nonconforming rental units.

4 Replies

I would shy away from

purchasing a building with

nonconforming rentAL units.

The city can shut you down

and make you convert them back and at today's codes.  It can be very expensive.  I  speak from experiance.

Jean Non-conforming or illegal? There is a vast and distinct difference between the two. 

Non-conforming means, it does not conform to the underlying zoning or use restrictions in the area. Now the very fact that it is designated non-conforming means two things 1) it is allowed legally by the city/municipality 2) the terms under which you can keep (or lose) the non conforming designation are clearly defined. 

Generally the only way you can lose it is through destruction of the property and not being allowed to rebuild, or when you go to pull new construction permits they may say "if we give you this approval then you come under new rules and are no longer allowed to be non-conforming.

2) Illegal meaning a SFR was converted to a 4-plex without permits. Well that was never allowed by the city/municipality in the first place, so it really was just a question of when would you be caught.

Un-permitted uses are not the same as non-conforming.

Well, I am confused.  How does one get a permit for a non-conforming unit?  What determines if it is permitted or not?

Non-conforming refers to a zoning status and is "applied" to a property by the city/municipality as they update zoning restrictions. 

So as an example: I have a SFR it was built in the 1930's. At the time the area was zoned residential and homes were built. One street over has become a major corridor road (2-3 lanes each way with dedicated turn lanes and every intersection is a light not a stop sign) and so it has commercial type properties (retail strip, gas stations, small offices ect.) Since then over time the City plan has been updated or changed to reflect how the area has changed and they expanded the commercial zoning over a couple streets.

It makes sense when you look at City planning as a 20-30 year future thinking goal. The major corridor being there it makes sense to expand the commercial zoning there since the business type traffic will be using that road. My SFR was already built and was, at the time, an appropriate use. But when they changed it to commercial it all of the sudden became non-conforming.

So if you look up my property on the City's site it calls out the zoning as commercial with a non-conforming residential use. As long as it is a SFR it can be used as such, but if I decide to tear it down and rebuild at that point they will be looking at me rebuilding in light of what is the allowable zoning for today.

It also gives me options. Since it is one street over and is quieter than the main street it would be perfect for a lawyer/accountant/doctor's type office. So I could convert the home to an office type use and add a small 5-6 car parking lot in the rear. When I did that I would lose the non-conforming residential use going forward.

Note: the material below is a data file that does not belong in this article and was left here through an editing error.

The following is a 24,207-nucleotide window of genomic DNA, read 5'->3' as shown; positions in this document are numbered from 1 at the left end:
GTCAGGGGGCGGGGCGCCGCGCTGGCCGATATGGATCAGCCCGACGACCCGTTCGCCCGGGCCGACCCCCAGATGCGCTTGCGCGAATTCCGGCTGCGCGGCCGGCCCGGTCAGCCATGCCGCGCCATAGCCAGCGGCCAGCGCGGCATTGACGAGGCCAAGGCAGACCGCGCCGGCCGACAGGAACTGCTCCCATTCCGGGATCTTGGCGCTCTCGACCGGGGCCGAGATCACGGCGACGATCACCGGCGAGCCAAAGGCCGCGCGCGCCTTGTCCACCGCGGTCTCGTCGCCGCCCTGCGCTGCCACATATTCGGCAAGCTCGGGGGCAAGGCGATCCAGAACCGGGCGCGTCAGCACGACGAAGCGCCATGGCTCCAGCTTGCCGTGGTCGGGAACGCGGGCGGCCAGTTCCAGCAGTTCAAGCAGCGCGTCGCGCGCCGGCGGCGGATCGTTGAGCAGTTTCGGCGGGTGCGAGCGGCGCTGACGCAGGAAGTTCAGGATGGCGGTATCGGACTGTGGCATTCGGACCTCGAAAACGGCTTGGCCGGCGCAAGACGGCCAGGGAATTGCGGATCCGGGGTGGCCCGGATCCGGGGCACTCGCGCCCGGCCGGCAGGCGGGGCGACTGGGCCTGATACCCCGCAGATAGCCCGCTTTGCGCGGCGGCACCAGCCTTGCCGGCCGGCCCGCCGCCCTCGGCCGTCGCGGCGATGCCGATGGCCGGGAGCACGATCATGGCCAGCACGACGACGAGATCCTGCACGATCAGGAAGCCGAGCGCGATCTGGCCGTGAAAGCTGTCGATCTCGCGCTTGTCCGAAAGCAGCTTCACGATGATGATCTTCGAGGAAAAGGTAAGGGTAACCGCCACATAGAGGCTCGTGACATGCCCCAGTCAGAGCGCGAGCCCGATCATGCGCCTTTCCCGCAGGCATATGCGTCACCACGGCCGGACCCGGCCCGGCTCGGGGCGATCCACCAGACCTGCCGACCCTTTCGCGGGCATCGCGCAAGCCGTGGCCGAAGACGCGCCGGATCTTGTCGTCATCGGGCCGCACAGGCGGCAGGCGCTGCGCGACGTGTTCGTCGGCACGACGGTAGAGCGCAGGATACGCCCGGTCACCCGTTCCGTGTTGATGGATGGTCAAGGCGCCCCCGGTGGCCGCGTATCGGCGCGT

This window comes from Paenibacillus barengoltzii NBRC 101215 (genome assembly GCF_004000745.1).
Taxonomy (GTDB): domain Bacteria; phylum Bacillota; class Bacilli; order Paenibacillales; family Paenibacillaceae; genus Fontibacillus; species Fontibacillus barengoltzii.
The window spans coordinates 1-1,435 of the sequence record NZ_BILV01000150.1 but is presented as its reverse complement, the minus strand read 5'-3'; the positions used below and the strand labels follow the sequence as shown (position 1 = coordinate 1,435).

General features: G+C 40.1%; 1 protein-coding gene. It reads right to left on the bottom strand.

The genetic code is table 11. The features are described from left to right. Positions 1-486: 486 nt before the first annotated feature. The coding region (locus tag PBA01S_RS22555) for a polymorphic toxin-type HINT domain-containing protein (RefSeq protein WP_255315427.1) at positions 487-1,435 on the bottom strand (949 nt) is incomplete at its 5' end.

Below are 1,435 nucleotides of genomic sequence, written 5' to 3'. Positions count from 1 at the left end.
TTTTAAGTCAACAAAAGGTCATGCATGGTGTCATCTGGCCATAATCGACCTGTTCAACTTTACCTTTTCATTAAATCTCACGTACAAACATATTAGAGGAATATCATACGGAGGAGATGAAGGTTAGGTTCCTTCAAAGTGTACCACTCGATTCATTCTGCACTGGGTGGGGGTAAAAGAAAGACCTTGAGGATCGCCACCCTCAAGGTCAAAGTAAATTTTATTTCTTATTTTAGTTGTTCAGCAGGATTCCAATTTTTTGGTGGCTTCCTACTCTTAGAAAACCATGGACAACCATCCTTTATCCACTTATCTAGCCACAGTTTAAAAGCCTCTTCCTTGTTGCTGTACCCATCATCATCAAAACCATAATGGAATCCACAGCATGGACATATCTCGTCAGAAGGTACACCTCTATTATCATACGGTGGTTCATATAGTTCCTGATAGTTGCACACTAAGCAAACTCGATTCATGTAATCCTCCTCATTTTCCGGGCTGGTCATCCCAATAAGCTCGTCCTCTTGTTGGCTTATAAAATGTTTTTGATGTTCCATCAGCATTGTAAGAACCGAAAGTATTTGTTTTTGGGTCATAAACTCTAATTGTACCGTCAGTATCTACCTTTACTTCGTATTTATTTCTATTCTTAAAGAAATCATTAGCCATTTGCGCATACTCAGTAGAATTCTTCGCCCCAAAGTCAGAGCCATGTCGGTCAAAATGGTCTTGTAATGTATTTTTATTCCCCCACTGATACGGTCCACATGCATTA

There may be areas near you where you can see something similar, lots of "cute" older homes on a fairly busy street that are now used as professional type offices. I bet if you were to look back through the City plan you'd see a similar trend. At one time the area was all residential and over time one of the streets became the kind of business district, so the zoning changed to reflect that, and over time those old homes have been "re-purposed" into offices. 

Same City there is a downtown historic district. In the historic district they have decided that in order to preserve the historic character that homes are to be SFR since that is what it was originally built as. There are few large 6-8 bedroom homes that were converted legally to duplex or triplexes. They were done with permits and are legal since they received a City approval to be converted years ago before the historic district went into effect. Today you will never get an approval to do that with any of those homes, but those units are allowable because they pre-existed the change in the use guidelines. Again they are "non-conforming" units.

There are also a few (I suspect) illegal units. These are those same large homes that have been converted without permits into 2-3 unit properties, and those homes risk being "caught" and the city code enforcement will slap them with violations and require that they convert them back into a SFR.

It sounds like a property you bought likely fell into this category, and you were unaware of the fact that it was not legally able to be used in the fashion that it was being used. And as you said it can be a costly issue to remedy if you happen to be the owner at the time that the violation is discovered. You can find out it's status by researching the actual zoning, and permits that have been pulled for any past construction....if the tax assessment says it's a SFR and there were never any building permits pulled or a variance granted for a conversion, but there are four units, then you probably have an unpermitted use.

Sorry that ended up being so long, but I hope that helps to clear up the distinction. 

Thank you for explaining.  However, I think many sales listed as non-conforming are

actually ILLEGAL - conversions,  having been done without permits even though the

current zoning may now permit them.   So important to do your due diligence. 

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